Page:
By Sarah Mockford at Aviva Stadium
In a nutshell
What a difference a week makes. Last Saturday Ireland were lambasted for their dire showing against Australia. Today they came within 30 seconds of their first-ever win over the All Blacks.
It was clear from the anthems that Ireland were fired up for this match. Peter O’Mahony, for one, looked to be holding back the tears. Perhaps the previous week’s display had been a ploy to lull New Zealand into a feeling of complacency. It certainly worked. Ireland had scored three tries – through Conor Murray, Rory Best and Rob Kearney – and were 19-0 up after just 20 minutes.
They played at such pace with and without the ball that they caught New Zealand on the back foot when in attack and didn’t allow the visitors to get any rhythm to their game when they were in possession.
Julian Savea pulled a try back for New Zealand, collecting an Aaron Cruden grubber and picking a great line to score, and Ben Franks barrelled over with 15 minutes to go. Ireland then seemed to regather control and looked set for a historic win. However, Johnny Sexton missed with a penalty that would have meant New Zealand needed to score more than a converted try. Then came the sucker punch: a Ryan Crotty try brought the scores level and Cruden converted at the second attempt to ensure it was the All Blacks, not Ireland, who entered the record books as the first team in the pro ere to win all of their Tests in a calendar year.
Much will be made of Ireland’s heroic performance, the passion and commitment they brought to the game, but it also must be said that having built such a lead they should have closed out the win. Whether that is a question of tactics or mentality is something Joe Schmidt will have to answer before the Six Nations.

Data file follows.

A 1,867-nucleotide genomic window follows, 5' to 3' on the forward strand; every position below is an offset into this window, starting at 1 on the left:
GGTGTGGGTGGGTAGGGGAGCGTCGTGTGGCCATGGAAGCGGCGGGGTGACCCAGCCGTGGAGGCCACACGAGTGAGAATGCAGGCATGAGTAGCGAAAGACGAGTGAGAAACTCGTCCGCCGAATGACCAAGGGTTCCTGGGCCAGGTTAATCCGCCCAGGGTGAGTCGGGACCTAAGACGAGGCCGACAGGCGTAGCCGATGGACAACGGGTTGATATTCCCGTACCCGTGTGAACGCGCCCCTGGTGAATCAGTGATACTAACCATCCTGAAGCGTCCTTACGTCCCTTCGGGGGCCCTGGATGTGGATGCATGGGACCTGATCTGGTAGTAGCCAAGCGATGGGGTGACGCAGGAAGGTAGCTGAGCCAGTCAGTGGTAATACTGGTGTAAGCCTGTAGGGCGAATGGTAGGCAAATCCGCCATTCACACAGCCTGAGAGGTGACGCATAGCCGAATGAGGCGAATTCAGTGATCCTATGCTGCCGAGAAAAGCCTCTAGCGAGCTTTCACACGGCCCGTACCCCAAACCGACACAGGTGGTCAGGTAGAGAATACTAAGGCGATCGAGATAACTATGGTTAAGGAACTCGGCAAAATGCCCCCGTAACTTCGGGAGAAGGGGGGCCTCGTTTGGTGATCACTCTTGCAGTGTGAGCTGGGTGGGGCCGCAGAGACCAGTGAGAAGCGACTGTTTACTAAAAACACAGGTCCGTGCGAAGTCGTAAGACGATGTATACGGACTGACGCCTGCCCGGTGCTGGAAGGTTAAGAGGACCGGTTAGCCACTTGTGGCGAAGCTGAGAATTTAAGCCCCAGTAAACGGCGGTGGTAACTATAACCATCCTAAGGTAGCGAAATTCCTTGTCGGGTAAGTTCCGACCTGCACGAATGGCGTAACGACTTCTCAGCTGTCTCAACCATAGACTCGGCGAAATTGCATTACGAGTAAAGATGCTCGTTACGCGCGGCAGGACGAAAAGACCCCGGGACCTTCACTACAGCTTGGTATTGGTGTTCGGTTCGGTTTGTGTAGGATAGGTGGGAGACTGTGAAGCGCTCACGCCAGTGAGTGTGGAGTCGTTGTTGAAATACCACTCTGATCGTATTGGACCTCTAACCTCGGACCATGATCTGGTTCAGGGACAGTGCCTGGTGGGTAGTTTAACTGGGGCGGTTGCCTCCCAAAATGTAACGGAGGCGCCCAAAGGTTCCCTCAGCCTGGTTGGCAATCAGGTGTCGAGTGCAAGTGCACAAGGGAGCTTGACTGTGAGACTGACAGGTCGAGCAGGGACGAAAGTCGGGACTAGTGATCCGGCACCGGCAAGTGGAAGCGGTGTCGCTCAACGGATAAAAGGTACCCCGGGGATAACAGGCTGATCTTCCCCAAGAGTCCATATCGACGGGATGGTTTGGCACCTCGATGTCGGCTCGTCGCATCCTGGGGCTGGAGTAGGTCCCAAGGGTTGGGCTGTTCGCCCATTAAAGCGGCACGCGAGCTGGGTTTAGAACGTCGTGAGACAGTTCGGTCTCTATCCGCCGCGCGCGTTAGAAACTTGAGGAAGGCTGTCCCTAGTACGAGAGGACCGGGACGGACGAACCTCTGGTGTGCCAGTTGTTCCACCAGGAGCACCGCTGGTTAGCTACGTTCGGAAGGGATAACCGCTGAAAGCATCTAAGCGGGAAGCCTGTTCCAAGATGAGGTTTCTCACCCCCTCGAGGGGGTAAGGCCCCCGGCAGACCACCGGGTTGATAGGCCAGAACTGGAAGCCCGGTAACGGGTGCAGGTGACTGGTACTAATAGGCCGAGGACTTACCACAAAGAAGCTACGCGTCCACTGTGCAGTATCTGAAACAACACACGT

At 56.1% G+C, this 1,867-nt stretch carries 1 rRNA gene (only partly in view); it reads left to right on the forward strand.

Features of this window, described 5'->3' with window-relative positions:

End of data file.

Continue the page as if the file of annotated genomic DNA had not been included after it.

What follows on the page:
The penalty awarded to New Zealand in the final minute. There were less than 30 seconds left on the clock so they had to take a quick tap but showed great patience to take play from their own half to Ireland’s 22. From there they stretched Ireland left and right before Aaron Cruden passed wide to Dane Coles, who in turn fed Ryan Crotty and the replacement went over. The TMO ruled that the try was good and the scores were level. Up stepped Cruden to take the conversion from out wide. He missed but was allowed to retake it as Ireland’s defenders had charged up too quickly. There was no mistake the second time and it was New Zealand who were celebrating victory.
Star man – Paul O’Connell
It’s hard to pick one standout performer but the Ireland captain was at his warrior-like best in Dublin. He led the forward effort with aplomb, powering into defenders whenever called upon to carry, tackling hard in a ferocious defensive performance, making his considerable presence felt at the breakdown and calling many a lineout to himself as Ireland got their mauling game going. In one word: immense.
New Zealand made 554 metres with the ball compared to Ireland’s 261 and beat 19 defenders to the hosts’ 12.
Ireland made 183 tackles to New Zealand’s 138, with Jamie Heaslip (25) and Sean O’Brien (19) top of the charts.
Ben Smith was New Zealand’s top metre maker with 108.
Ireland – Tries: Murray, Best, R Kearney Cons: Sexton 2 Pen: Sexton
New Zealand – Tries: Savea, B Franks, Crotty Cons: Cruden 3 Pen: Cruden